My first real job was with TAAG – before that I was a teacher but that job doesn’t count and anyway it’s part of another story I’ll tell later. As you may know (or not) TAAG stands for Angolan Airlines, or “Take Another Goat” as the english expats loved to refer to the company, a joke about the company logo which looked like a goat. My work was not very glamorous. I wasn’t a crew member, my feet were firmly on the ground. I belonged in the company’s headquarters, on the fifth floor of the TAAG building, next to Hotel Tropico. I worked for the Finance Department, in the Interline office and it was there that I met my best friend, one of those friends one makes for life; one of those friends we may not see for over 20 years but when we meet again it’s like we saw each other the previous day. Our job was to accept (or refuse) invoices from other airlines for TAAG tickets flown by them. How many rows we had with some companies who thought they could trick us! Whenever I visit a travel agency today I realize what an easy life the staff enjoys. They put into the computer the start of the trip, the destination, the dates and….Hocus Pocus! They’ve got the price! We had to know how to calculate the price of a trip. We had some HUGE green manuals, which gave us the distance in miles between A and B and sometimes C, D etc and with the help of a troglodyte calculator, (huge too) we had to work out the cost! (when my daughters heard this story, they wanted to know if I was born while dinosaurs still roamed the earth!) The IT department (TAAG was very ahead of its time) took the whole tenth floor and used some monsters they called computers, which worked with perforated cards. Working for TAAG was sometimes fun, albeit for a very low salary. Sometimes we would go in groups to have breakfast at the hotel next door – it was always eggs and ham, but in those difficult times of food shortages it tasted delicious! At 5PM everybody went home – very quickly and all at the same time! The lifts were always so full they wouldn't stop on the ground floor, they would go straight to the basement. The problem was that the only way to get out of the basement was….in the lift........ and sometimes it was already 6PM when we finally managed to get out of the building. It’s interesting to note that I was always much more afraid of those lifts than the curfews, the prisons, snipers, assaults, robberies, …… There were a lot of jokes about the safety of TAAG’s flights which was unfair, as the maintenance and pilots were provided by TAP, the Portuguese airline. There may have been some scary moments, but nothing special, really..... and there was a story about how in an emergency in a flight from Sal to Havana the crew discovered that the oxygen mask boxes were kept closed by superglue, but I’m sure that was just a rumour spread by the enemies of the revolution!..... However, the two things everybody agreed upon was that God was Angolan and supported TAAG football club!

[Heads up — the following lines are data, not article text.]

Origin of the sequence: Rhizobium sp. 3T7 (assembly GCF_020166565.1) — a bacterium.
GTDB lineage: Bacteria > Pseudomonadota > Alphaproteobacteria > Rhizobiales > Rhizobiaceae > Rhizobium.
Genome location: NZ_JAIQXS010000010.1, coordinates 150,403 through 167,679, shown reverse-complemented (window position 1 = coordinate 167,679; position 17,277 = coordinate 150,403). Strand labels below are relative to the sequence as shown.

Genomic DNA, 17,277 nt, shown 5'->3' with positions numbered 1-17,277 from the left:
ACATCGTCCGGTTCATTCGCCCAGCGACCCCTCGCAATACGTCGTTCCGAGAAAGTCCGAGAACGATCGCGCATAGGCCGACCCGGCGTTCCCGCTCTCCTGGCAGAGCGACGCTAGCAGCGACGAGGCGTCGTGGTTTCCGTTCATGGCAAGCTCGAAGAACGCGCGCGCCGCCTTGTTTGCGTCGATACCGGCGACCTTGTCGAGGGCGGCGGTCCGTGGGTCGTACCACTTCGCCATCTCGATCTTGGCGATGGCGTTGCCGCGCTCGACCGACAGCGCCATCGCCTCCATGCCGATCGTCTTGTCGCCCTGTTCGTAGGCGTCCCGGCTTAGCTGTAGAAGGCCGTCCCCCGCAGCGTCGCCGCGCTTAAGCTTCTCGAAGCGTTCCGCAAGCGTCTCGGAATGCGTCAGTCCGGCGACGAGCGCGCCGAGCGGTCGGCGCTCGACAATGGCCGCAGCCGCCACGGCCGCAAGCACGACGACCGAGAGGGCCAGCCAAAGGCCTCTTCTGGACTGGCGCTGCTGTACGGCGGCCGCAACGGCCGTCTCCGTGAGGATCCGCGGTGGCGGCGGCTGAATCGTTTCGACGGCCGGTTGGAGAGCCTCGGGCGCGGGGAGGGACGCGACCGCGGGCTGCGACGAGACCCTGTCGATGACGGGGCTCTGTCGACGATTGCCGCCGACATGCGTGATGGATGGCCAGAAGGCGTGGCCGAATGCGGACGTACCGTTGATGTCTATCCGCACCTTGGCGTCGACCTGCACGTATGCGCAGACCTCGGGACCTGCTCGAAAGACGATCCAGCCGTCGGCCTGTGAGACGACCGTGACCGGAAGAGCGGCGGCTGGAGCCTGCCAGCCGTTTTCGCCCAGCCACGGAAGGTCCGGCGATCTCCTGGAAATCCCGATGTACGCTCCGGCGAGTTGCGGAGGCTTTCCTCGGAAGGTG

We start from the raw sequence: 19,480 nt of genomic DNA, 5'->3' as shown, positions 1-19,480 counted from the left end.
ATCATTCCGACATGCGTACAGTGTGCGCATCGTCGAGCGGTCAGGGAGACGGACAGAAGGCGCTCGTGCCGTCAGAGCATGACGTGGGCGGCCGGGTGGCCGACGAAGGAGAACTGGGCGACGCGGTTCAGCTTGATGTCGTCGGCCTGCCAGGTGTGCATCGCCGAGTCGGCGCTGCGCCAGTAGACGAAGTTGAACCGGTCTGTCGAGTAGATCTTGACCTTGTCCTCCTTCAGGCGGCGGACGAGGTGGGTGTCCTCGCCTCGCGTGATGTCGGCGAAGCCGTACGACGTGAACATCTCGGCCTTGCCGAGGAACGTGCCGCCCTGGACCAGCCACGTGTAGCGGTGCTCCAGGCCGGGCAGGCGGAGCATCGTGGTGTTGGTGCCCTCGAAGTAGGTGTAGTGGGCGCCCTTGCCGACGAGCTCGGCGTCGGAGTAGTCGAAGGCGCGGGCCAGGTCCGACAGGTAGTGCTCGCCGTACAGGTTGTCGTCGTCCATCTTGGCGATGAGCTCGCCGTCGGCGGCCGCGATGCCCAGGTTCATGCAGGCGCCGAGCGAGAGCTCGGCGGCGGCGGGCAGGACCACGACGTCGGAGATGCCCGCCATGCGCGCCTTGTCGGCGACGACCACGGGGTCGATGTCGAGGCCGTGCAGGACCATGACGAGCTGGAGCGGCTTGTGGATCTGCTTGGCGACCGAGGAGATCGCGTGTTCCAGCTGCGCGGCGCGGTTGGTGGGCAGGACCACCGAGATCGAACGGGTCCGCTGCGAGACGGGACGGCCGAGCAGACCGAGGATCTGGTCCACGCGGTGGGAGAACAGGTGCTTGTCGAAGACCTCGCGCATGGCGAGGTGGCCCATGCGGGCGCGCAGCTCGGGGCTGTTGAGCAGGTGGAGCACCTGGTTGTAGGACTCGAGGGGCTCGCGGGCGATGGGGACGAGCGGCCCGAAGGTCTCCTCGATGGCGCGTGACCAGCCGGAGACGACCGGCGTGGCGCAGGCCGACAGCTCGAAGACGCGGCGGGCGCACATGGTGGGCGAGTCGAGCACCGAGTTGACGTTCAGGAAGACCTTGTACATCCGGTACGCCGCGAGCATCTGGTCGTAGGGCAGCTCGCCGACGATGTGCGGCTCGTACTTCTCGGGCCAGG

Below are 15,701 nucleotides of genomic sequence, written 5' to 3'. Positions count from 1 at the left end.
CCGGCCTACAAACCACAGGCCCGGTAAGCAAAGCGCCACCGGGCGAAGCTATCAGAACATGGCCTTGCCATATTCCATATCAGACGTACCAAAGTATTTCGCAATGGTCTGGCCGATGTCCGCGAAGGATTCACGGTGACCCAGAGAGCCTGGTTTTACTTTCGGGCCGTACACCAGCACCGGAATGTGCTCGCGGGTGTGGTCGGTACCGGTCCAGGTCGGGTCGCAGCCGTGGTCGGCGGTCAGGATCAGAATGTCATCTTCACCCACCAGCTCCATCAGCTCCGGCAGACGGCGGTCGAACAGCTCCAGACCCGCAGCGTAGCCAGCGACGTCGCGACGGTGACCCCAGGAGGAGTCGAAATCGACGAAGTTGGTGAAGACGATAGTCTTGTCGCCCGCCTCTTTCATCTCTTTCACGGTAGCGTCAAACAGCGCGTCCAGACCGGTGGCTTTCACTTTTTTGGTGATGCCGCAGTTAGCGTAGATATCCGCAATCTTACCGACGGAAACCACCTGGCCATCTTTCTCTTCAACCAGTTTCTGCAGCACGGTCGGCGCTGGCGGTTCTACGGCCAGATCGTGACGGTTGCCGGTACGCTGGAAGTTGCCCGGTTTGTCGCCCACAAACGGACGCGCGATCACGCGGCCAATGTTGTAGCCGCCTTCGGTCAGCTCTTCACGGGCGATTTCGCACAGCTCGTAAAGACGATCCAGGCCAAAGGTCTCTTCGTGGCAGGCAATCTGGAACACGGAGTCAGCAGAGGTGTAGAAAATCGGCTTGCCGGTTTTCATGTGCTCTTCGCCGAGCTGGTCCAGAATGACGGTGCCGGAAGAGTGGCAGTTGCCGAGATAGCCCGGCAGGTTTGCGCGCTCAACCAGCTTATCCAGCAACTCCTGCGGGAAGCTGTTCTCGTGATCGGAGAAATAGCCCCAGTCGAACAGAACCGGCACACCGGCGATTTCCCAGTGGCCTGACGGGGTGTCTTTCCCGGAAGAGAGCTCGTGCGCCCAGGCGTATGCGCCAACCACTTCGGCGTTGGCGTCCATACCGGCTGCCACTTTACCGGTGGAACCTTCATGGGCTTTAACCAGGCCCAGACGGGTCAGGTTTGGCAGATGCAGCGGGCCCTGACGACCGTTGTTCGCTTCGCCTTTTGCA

quinta-feira, 9 de outubro de 2008